Notes to assist with beginning conversations about providing the program.
What is a Pēpi-Pod® sleep space program?
The Pēpi-Pod® sleep space program is one approach being applied in many regions of New Zealand and in Queensland, Australia, to enable more vulnerable babies to have a safe space for sleeping every time and place they sleep. It is a program of ‘portable sleep space (PSS) plus safety education‘ that began as an emergency response during the Christchurch earthquakes of 2011. It is now offered to families of babies at increased risk of accidental suffocation. Places of heightened risk for babies include in, or on, an adult bed, on a couch, in makeshift situations or when sleeping away from home.
Who are they for?
PSSs are not for all babies. They are a public health response to the higher risk of sudden infant death for babies who are more vulnerable due to exposure to smoking, especially in pregnancy, being born before 37 weeks or weighing less than 2500 grams, or in family environments where use of alcohol and drugs are prevalent. These babies have a predisposing vulnerability to hypoxic challenges.
Where have they come from?
The PSS is a ‘sister’ to the Wahakura, a sleep space hand woven from flax that has been promoted in Māori communities since 2006. The PSS was developed as a low-cost option to complement Wahakura and enable larger scale supply. The Christchurch earthquake propelled the idea into reality and thanks to the support from community, business and health providers, over 7000 babies have had a PSS through their times of risk. Māori midwife, Alys Brown from Hamilton, and Māori GP Dr David Tipene-Leach, from Hastings, have given cultural support to the initiative from the start.
What is involved in providing this program?
PSS are not free baby beds for poor families. They are a central component of a comprehensive service that needs to be embedded into a SUDI prevention strategy and regional infant health plan. A Pēpi-Pod® service needs a project action group, coordinator, PSSs and bedding packs, referral processes and criteria, agencies and distributors authorised to distribute, a thorough recipient briefing, follow-up of and feedback from users, and systems for recording, monitoring, communicating etc. While regions need to find their own funding solutions, leadership group, coordinator and distribution agencies, Change for our Children can support, with education methodology, process systems, data management and program tools.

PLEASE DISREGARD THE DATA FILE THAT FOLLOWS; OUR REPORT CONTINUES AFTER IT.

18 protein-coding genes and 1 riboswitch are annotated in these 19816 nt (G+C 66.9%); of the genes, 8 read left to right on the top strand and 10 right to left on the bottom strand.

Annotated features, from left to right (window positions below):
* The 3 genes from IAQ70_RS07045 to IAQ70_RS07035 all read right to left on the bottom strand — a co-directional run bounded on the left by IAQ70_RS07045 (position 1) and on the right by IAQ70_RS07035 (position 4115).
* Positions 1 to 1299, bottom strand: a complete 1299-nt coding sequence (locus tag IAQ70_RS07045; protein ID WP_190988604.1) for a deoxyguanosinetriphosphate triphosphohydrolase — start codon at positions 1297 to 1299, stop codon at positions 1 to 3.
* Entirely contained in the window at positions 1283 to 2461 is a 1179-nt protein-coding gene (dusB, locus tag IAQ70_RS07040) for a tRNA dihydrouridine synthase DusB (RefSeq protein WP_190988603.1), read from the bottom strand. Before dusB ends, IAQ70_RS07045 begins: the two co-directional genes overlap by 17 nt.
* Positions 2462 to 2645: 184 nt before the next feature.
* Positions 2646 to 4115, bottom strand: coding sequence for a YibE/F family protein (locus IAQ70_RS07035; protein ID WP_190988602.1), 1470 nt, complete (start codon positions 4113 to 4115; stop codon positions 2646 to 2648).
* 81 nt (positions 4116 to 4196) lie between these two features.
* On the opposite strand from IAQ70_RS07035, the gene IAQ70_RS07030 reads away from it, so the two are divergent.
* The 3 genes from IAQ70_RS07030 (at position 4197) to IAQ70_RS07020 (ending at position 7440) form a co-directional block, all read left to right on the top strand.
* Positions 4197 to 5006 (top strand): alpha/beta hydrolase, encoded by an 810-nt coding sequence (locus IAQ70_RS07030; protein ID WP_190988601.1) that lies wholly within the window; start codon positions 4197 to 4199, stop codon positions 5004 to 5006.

Where else are services operating?
There are DHB-funded services in sixteen of twenty regions of New Zealand that are contributing monitoring data, and small services in the other four DHBs. A programme is also underway in twenty Aboriginal communities in Queensland, a small one starting in Texas, USA,and interest is emerging in the UK.
Is there support?
Yes. We have established standards for the product, its supply and the distribution process to ensure quality and effectiveness. These define the core elements of the service. A signed Participation Agreement between Change for our Children and the provider agency clarifies roles, responsibilities, expectations and standards for the relationship. The Pēpi-Pod® mark has been registered with the Intellectual Properties Office of New Zealand to uphold program standards and assure the public of a standard experience.